ST. PAUL, Minn. — Col. Eric Ahlness, who retires from the Minnesota Army National Guard at the end of June, has been a military man for 28 years. He has been deployed to Afghanistan and Bosnia, but the highlights of his career have had nothing to do with combat.
Rather, Ahlness has worked for agricultural improvements and community cooperation, with the idea that people with a reliable food supply, successful businesses and good relationships with neighbors are likely to create a more stable country.
This took a light touch, including the willingness to understand people's long-standing points of view.
"Forcing someone to do something doesn't have the lasting impact of convincing someone to do something -- or having them come to it on their own," he said.
Now the skills he learned in his military career will be put to use in civilian life, as the leader for diversity in North America for Cargill.
When Ahlness was serving in Bosnia in 2003-2004, Bosniaks and Serbs had an uneasy post-war relationship. So to encourage them to trust one another, Ahlness and his staff introduced the idea of a fire department that incorporated members from both backgrounds.
"People would see Serbians coming to Bosniak houses and putting their lives on the line to save people," he said.
When Ahlness was in Afghanistan in 2012, he led an agribusiness development team that included a dozen military people hand-picked for their civilian knowledge in areas such as soil and irrigation -- even beekeeping. Encouraging the Afghan farmers to accept the experts' advice about growing pomegranates, almonds and apricots required cultural awareness and sensitivity, Ahlness said.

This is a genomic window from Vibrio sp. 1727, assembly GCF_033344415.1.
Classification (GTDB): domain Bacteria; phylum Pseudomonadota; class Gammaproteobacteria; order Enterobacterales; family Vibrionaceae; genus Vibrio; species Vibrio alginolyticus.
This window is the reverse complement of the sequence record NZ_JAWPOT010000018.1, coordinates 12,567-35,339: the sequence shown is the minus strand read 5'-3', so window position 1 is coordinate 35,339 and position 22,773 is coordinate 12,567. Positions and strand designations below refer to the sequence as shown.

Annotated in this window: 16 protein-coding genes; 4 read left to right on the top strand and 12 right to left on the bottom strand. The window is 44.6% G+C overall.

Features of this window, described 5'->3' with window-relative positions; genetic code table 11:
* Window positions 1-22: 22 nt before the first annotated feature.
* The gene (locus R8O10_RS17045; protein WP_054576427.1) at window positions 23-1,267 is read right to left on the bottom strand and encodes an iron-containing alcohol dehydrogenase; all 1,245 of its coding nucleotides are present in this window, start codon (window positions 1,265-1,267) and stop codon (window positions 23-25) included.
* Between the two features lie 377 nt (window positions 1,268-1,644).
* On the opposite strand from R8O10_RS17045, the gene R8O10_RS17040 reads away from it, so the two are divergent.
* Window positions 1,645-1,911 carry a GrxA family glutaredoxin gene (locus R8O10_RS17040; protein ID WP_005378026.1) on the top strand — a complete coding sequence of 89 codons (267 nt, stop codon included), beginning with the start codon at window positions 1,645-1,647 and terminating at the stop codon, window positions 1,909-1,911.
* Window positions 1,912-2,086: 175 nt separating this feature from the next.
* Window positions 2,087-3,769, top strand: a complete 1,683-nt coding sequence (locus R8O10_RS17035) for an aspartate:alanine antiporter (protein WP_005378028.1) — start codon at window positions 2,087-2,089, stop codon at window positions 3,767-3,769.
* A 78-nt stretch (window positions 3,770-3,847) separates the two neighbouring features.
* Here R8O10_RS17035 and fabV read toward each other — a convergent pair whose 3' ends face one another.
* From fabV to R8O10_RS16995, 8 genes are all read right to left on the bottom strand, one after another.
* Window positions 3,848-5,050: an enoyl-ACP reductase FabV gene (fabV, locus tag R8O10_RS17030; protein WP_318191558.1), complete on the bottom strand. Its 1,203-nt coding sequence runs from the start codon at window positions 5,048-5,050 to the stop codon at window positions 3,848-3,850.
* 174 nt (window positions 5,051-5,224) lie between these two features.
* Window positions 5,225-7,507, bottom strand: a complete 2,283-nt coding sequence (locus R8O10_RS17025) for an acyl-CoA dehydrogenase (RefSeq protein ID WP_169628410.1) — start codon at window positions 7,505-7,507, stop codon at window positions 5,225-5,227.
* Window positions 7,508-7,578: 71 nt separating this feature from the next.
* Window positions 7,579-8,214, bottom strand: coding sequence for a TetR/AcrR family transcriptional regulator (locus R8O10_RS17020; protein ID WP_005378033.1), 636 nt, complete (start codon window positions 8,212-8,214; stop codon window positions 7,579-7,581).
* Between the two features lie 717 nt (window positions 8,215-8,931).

Ahlness, 50, lives in White Bear Lake with his wife, Lori Ahlness, a retired military officer who has served in the Marine Corps Reserve and the Minnesota Army National Guard. The couple has one daughter, Ellen, 18, a student at Minnesota State University, Mankato.
"Ever since I was a little kid, I wanted to be in the Army," Ahlness said. He grew up in Windom, Minn., and attended Minnesota State University, Mankato, where he earned a bachelor's degree in history and geography and a master's degree in political science. He received a second master's degree from the U.S. Army War College and was a Humphrey Fellow at the University of Minnesota.
His education and military experience gave him sterling credentials when he began to consider a civilian job, said Mike Etzel, sales vice president of Cargill, the global agribusiness company headquartered in Wayzata, Minn.
Etzel was Ahlness's mentor through the nonprofit American Corporate Partners program, created to help military personnel transition into civilian careers.
"What makes us successful is that we help them convert military resumes into civilian-speak," Etzel said. The program also helps military individuals identify companies with cultures and value systems that ring true to them.
Etzel said he saw that Ahlness had developed strengths that would transfer well to business, such as planning and leadership.
The skill set for Ahlness' new job was in part developed in his last Minnesota National Guard post as the diversity and inclusion director.
"The face of Minnesota is changing," he said, and it's important for members of the National Guard to "reflect the population that we're serving. They see we have people who look like them coming to help."